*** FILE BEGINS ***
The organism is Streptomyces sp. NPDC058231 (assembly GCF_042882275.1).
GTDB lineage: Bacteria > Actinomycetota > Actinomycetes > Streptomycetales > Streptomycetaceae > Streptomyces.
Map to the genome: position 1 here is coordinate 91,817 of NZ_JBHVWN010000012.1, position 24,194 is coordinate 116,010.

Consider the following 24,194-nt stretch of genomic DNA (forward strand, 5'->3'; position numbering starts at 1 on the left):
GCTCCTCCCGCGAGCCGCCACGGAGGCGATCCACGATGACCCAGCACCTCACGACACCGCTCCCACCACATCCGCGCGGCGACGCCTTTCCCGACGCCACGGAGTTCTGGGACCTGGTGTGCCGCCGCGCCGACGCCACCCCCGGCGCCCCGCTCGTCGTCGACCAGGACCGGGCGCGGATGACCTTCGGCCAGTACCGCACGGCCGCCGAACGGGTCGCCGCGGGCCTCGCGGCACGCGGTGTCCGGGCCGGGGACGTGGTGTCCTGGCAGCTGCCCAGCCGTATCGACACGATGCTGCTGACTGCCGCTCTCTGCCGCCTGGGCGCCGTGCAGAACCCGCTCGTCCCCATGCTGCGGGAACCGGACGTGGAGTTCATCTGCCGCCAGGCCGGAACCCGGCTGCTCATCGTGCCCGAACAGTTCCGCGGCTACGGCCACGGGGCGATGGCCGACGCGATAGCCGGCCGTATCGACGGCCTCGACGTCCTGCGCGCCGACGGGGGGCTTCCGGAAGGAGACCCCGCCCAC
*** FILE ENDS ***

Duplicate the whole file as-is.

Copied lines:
The organism is Streptomyces sp. NPDC058231 (assembly GCF_042882275.1).
GTDB lineage: Bacteria > Actinomycetota > Actinomycetes > Streptomycetales > Streptomycetaceae > Streptomyces.
Map to the genome: position 1 here is coordinate 91,817 of NZ_JBHVWN010000012.1, position 24,194 is coordinate 116,010.

Consider the following 24,194-nt stretch of genomic DNA (forward strand, 5'->3'; position numbering starts at 1 on the left):
GCTCCTCCCGCGAGCCGCCACGGAGGCGATCCACGATGACCCAGCACCTCACGACACCGCTCCCACCACATCCGCGCGGCGACGCCTTTCCCGACGCCACGGAGTTCTGGGACCTGGTGTGCCGCCGCGCCGACGCCACCCCCGGCGCCCCGCTCGTCGTCGACCAGGACCGGGCGCGGATGACCTTCGGCCAGTACCGCACGGCCGCCGAACGGGTCGCCGCGGGCCTCGCGGCACGCGGTGTCCGGGCCGGGGACGTGGTGTCCTGGCAGCTGCCCAGCCGTATCGACACGATGCTGCTGACTGCCGCTCTCTGCCGCCTGGGCGCCGTGCAGAACCCGCTCGTCCCCATGCTGCGGGAACCGGACGTGGAGTTCATCTGCCGCCAGGCCGGAACCCGGCTGCTCATCGTGCCCGAACAGTTCCGCGGCTACGGCCACGGGGCGATGGCCGACGCGATAGCCGGCCGTATCGACGGCCTCGACGTCCTGCGCGCCGACGGGGGGCTTCCGGAAGGAGACCCCGCCCAC